court determines at any time before entry of final judgment that it lacks subject
matter jurisdiction, the case must be remanded to state court. 28 U.S.C. § 1447(c);
Carlsbad Tech., Inc. v. HIF Bio, Inc., 556 U.S. 635, 638-39 (2009). Further,
“[b]ecause removal jurisdiction raises significant federalism concerns, federal
courts are directed to construe removal statutes strictly. Indeed, all doubts about
jurisdiction should be resolved in favor of remand to state court.” City of Vestavia
Hills v. General Fidelity Ins. Co., 676 F.3d 1310, 1313 (11th Cir. 2012) (quoting
University of S. Ala. v. American Tobacco Co., 168 F.3d 405, 411 (11th Cir.
1999)); see also Miedema v. Maytag Corp., 450 F.3d 1322, 1328-29 (11th Cir.
The Burden of Proof
The removing party generally bears the burden of proof regarding the
existence of federal subject-matter jurisdiction. Vestavia Hills, 676 F.3d at 1313
n. 1 (citing Connecticut State Dental Ass’n v. Anthem Health Plans, Inc., 591 F.3d
1337, 1343 (11th Cir. 2009)); see also Miedema, 450 F.3d at 1328. Home Depot
removed the instant action based upon the alleged existence of jurisdiction under
28 U.S.C. § 1332(a)(1). There is no dispute that the parties are completely
diverse; the only jurisdictional question, rather, is whether the amount-incontroversy has been met.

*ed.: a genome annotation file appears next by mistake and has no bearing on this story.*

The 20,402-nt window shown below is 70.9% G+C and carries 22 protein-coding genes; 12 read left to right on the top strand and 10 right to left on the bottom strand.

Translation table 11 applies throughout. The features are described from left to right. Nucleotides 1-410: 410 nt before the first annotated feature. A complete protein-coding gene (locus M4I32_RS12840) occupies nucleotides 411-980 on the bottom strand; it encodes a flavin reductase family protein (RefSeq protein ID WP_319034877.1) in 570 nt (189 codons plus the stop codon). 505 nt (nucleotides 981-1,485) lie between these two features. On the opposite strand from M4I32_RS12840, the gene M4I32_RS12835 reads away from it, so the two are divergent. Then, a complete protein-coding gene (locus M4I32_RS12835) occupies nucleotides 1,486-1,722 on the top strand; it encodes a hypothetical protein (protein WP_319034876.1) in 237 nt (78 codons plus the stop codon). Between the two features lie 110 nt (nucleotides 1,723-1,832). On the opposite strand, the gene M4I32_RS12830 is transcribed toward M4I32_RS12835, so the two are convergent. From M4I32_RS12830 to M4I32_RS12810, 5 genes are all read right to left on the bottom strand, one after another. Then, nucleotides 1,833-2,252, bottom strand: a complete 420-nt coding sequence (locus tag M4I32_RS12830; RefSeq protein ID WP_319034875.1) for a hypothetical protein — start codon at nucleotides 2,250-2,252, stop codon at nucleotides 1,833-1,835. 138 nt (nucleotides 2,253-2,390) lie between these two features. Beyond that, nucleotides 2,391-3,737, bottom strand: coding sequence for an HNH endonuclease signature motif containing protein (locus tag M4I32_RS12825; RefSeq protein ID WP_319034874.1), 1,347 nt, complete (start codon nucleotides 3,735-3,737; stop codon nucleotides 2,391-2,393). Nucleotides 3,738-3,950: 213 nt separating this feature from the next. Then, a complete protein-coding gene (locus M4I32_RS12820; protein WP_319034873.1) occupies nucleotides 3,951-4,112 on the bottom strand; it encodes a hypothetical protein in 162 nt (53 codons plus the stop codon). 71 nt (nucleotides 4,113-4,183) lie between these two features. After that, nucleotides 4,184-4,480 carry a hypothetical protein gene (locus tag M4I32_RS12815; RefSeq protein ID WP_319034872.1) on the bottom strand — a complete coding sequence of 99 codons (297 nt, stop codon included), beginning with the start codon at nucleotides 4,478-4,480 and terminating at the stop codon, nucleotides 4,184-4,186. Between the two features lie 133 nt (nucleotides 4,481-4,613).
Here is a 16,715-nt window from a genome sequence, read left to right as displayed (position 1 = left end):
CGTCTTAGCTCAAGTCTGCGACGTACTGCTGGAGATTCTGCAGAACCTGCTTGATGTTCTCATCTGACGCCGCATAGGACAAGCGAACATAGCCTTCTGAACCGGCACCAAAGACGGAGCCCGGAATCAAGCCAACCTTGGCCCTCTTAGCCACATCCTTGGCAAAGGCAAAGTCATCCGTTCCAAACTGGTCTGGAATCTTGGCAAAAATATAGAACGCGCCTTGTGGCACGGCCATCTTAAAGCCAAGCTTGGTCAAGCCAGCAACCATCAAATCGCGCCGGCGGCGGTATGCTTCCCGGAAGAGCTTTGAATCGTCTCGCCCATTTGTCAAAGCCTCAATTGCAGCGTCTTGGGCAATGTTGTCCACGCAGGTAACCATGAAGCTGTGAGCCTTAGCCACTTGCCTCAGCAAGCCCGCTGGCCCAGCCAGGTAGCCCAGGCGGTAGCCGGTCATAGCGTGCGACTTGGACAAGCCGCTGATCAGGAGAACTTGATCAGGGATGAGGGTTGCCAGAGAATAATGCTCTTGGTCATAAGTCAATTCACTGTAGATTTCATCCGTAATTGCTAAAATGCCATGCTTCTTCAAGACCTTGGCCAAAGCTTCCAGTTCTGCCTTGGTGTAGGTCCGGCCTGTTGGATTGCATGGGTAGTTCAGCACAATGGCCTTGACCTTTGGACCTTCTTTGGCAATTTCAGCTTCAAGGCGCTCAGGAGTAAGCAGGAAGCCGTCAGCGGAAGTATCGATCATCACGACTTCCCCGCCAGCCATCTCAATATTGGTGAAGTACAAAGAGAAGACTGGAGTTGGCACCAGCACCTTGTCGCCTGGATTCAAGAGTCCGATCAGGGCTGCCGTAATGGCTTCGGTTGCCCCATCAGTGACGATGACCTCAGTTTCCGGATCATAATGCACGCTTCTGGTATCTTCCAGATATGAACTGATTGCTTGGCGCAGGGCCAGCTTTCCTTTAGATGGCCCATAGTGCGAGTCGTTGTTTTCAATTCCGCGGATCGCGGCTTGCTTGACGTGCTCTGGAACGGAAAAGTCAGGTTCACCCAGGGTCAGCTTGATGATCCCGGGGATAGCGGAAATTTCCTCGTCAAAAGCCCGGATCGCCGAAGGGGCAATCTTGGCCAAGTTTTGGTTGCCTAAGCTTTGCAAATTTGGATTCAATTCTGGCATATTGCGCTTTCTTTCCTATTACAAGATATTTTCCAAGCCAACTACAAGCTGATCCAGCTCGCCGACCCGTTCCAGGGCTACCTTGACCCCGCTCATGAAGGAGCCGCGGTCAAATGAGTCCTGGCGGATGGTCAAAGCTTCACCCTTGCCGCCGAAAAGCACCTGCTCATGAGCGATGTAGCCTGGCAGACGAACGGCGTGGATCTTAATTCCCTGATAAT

In Snellgrove v. Goodyear Tire & Rubber Co., 2014 WL 235367 (N.D. Ala.
2014), United States District Judge Virginia E. Hopkins set forth the applicable
considerations for a case such as this. She stated:
If, as in this case, a plaintiff makes “an unspecified demand for
damages in state court, a removing defendant must prove by a
preponderance of the evidence that the amount in controversy more
likely than not exceeds the ... jurisdictional requirement.” Tapscott v.
MS Dealer Service Corp., 77 F.3d 1353, 1357 (11th Cir. 1996),
abrogated on other grounds by Cohen v. Office Depot, Inc., 204 F.3d
1069 (11th Cir. 2000). The Eleventh Circuit has stated:
We reiterate that the burden of proving jurisdiction lies
with the removing defendant. A conclusory allegation in
the notice of removal that the jurisdictional amount is
satisfied, without setting forth the underlying facts
supporting such an assertion, is insufficient to meet the
defendant’s burden. See Laughlin v. Kmart Corp., 50
F.3d 871, 873 (10th Cir. 1995); Allen [v. R&H Oil & Gas
Co., 63 F.3d [1326,] 1335 [(11th Cir. 1995)]; Gaus v.
Miles, 980 F.2d 564, 567 (9th Cir. 1992); see also Burns